I had high hopes for this film, expecting it to be on a par with I, Robot but once it leaves behind the sometimes excellent first part, it loses any chance of even clutching at I, Robot's tail feathers.
Charlie Wilson's War
I cannot recommend this film highly enough; it is an absolute joy to watch. For fans of The West Wing in its original incarnation, you will recognise Aaron Sorkin's writing at its best throughout this film. This is an accomplishment itself, because Sorkin's writing often takes a turn for the sentimental and he doesn't handle that sort of material as well as he does sharp political commentary. As someone once remarked about Sports Night, Sorkin's first success:
It's like all the worst bits of The West Wing thrown together.
Charlie Wilson's War, however, is the exact opposite. It's everything that The West Wing was when it was at its best, and somehow more too. The script is sharp, witty, and incisive. You could be forgiven for thinking that this was a comedy, the jokes come that thick and fast, but it's not. It has a serious core, and that core is the story of America's intervention in Afghanistan. No, not the 2001 incursion, but the original intervention, back in the 1980s on Reagan's watch. It tells the story of the congressman Charles Wilson, who inspired the covert action against the then Soviet Republic's invasion of Afghanistan. It was America that put the guns in the hands of the Afghan people, and, as Sorkin makes clear towards the end, it was America that didn't clean up afterwards.
Tom Hanks plays Charles Wilson very well, with — certainly by the end — more than enough humanity to make him a loveable old rogue rather than a man with questionable morals. Julia Roberts is disappointingly two-dimensional and uncommitted as Joanne Herring (compare this with her excellent starring role in Erin Brockovich), but doesn't appear in the film enough to take the shine off. Philip Seymour Hoffman as CIA agent Gust Avrakotos steals the show, however, providing pure gold in every scene he is in. The scene in Wilson's office when Gust and Wilson first meet is a masterclass in comic timing and farce.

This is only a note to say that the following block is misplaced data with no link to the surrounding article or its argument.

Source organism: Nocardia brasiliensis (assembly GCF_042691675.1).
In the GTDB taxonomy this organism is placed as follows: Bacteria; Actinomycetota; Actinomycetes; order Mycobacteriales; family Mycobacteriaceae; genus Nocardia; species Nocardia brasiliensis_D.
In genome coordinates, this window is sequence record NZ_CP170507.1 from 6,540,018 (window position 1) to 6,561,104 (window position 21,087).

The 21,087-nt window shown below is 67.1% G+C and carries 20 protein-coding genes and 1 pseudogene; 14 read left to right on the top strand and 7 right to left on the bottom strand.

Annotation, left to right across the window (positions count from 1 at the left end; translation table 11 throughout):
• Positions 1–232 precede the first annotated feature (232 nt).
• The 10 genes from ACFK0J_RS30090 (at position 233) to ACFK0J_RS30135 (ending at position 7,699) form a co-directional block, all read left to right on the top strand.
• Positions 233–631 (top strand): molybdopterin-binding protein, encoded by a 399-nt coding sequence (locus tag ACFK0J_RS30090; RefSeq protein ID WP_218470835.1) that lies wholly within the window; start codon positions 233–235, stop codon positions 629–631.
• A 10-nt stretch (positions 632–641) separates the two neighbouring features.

Having seen Charlie Wilson's War, you can't help but feel that actually maybe there is something in all this political rhetoric about Iran, Syria, Saudi Arabia, etc., sponsoring terrorism in Iraq, Afghanistan, etc. The methods employed are very clever and constantly maintain plausible deniability: for example, using Israel's stockpile of confiscated Russian weapons to arm the Afghans so that there was no evidence of America's involvement, not to mention getting Israel to side with Arabs.
Very highly recommended.
This is not a film about an American woman (Cate Blanchett) shot on a bus, supposedly by terrorists. This surprised me initially, as this is what the trailers seemed to promise, and I'm sure that had Alejandro González Iñárritu (most well known perhaps for 2003's 21 Grams) put together that film, it would have been excellent. What is delivered instead, however, is something far more outstanding and unique.
It's hard not to draw comparisons with Paul Haggis' Crash, but all those comparisons are favourable. Crash was an excellent film, but Babel is outstanding. Babel is to language and communication as Crash was to racial prejudice, but carries it off in a much more subtle manner, despite the obvious allusions of the title and the tagline ("If you want to be understood... Listen").
Like Crash, there are multiple and interwoven storylines traced concurrently. Unlike Crash, they are taken out of sync, and time becomes as elusive as the comprehension the characters so desperately seek. There's the married couple with problems that are in Morrocco to try and work things out; there's the Morroccan goat-farming family who purchase a rifle to keep the jackals away from their herd; there's the deaf-mute Japanese girl struggling to cope with her mother's suicide and rejection by men; and there's the Mexican nanny who takes her two charges to Mexico for her son's wedding and struggles to get back into the US that night with almost tragic consequences.
The film is at its most vocal when the characters aren't talking; the most comprehension between the characters is gained when they're not actively communicating. The Tokyo club scene is a clever and subtle exposition of this idea.
This is a film that will either affect you or leave you a bit cold; it's "arty" in places, particularly with some of the Tokyo scenes, and this might put off some people. But every story line is as moving as each of the others, as is the underlying theme.